A letter calling on “Muslim authorities” to denounce parts of Islam’s holy book, the Quran was signed by 300 French public figures including ex-president Nicolas Sarkozy, three former premiers and several MPs.
The letter compared Islam with “anti-Semitism” asking that “Muslim authorities… strike with obsolescence” the verses in the Quran calling for “the murder and punishment of Jews, Christians, and non-believers.”
The manifesto also raised concern over “Islamist radicalization” and “a surreptitious ethnic purge” supposedly targeting the Jewish community in the Paris region.
Head of the Great Mosque of Bordeaux, Tareq Obrou, said that “attributing anti-Semitism to Islam almost constitutes blasphemy, as two-thirds of the Quran’s prophets are Jewish,” publication Press TV reported.
He went on to say that the manifesto makes no sense as, "The Quran does not call for murder, it calls for fighting back against hostile people. This is the same misinterpretation made by a number of ignorant Muslims, delinquents who pick and choose texts depriving them of their historical context."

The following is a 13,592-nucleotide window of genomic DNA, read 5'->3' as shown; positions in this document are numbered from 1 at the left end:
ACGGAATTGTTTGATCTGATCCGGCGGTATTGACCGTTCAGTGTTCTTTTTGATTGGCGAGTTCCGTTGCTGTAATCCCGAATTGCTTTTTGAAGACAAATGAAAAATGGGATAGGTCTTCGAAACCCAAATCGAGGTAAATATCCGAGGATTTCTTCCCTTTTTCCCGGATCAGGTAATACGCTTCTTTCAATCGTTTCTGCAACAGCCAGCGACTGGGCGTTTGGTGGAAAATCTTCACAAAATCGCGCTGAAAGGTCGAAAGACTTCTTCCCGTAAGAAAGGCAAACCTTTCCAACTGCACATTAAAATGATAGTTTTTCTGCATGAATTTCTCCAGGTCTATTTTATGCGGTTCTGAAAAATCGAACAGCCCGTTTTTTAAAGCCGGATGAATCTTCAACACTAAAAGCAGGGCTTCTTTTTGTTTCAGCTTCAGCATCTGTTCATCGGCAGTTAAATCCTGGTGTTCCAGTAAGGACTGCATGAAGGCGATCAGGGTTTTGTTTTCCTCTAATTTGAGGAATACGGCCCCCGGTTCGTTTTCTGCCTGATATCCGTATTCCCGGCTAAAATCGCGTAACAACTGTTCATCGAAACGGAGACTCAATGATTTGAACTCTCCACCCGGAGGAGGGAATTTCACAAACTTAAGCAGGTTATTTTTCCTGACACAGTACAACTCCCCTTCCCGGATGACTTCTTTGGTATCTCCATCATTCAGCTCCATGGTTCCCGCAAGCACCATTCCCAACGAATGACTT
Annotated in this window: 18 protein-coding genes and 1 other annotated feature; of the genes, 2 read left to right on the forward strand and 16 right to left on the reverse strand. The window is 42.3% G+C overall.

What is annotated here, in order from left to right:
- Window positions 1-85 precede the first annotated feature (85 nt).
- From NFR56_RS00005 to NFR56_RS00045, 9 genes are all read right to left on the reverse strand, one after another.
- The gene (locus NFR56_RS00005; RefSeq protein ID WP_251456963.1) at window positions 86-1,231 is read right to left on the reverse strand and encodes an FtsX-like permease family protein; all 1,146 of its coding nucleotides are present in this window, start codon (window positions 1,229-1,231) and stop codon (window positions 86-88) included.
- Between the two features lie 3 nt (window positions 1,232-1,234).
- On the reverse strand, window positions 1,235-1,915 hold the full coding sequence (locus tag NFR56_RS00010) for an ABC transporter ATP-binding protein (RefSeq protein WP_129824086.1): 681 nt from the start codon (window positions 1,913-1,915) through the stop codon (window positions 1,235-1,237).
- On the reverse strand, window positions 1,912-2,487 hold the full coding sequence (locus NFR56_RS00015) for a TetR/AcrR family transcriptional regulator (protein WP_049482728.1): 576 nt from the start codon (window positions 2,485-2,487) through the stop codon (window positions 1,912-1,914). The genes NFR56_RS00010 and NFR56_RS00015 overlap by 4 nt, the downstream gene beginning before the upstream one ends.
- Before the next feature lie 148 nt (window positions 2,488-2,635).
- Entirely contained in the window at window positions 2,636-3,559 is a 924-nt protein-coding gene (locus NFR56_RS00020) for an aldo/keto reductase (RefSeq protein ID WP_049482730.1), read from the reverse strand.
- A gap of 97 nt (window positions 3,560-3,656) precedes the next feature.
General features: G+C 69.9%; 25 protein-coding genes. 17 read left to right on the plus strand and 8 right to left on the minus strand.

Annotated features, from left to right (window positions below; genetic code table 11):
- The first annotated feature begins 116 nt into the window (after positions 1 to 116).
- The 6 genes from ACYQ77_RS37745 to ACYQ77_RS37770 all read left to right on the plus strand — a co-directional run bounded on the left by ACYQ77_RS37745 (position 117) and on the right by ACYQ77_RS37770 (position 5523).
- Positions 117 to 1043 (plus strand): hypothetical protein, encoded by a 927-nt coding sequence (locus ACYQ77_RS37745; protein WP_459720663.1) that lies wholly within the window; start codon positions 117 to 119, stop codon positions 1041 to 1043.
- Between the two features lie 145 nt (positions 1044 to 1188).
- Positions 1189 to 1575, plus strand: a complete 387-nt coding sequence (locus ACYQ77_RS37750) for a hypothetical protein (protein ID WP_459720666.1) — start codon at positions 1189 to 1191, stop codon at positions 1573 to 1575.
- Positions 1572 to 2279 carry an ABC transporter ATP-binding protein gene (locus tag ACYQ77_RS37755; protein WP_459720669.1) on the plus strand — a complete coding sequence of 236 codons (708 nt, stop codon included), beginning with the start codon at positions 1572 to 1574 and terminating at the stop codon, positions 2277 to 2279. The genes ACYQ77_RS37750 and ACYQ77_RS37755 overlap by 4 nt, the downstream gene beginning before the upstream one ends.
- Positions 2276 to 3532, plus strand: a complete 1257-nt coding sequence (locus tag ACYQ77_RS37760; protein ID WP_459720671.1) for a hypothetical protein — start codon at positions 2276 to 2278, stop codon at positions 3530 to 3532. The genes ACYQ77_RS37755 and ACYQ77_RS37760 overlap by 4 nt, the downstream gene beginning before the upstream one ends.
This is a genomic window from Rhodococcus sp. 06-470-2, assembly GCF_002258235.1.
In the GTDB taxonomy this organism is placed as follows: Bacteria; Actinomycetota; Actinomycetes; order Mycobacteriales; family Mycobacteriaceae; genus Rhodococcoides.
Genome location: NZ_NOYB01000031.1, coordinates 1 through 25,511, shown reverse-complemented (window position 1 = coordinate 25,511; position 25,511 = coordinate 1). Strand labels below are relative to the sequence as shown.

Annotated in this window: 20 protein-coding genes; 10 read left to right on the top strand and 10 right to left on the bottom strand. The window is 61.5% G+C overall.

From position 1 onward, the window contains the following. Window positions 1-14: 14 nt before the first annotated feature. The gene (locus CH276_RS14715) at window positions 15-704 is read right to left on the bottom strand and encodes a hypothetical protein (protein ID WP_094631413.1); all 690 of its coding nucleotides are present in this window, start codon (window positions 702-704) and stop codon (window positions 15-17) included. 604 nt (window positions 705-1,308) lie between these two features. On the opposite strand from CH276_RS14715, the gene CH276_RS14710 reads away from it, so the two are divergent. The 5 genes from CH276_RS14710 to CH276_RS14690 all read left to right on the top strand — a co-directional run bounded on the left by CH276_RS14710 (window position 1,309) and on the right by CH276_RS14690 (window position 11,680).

France has an estimated six million Muslims which is eight percent of the total population.
Of late, the French government has been debating ways of tackling Islamist extremism in the country following last month’s attacks in the southern cities of Carcassone and Trèbes, committed by a man of Moroccan origin.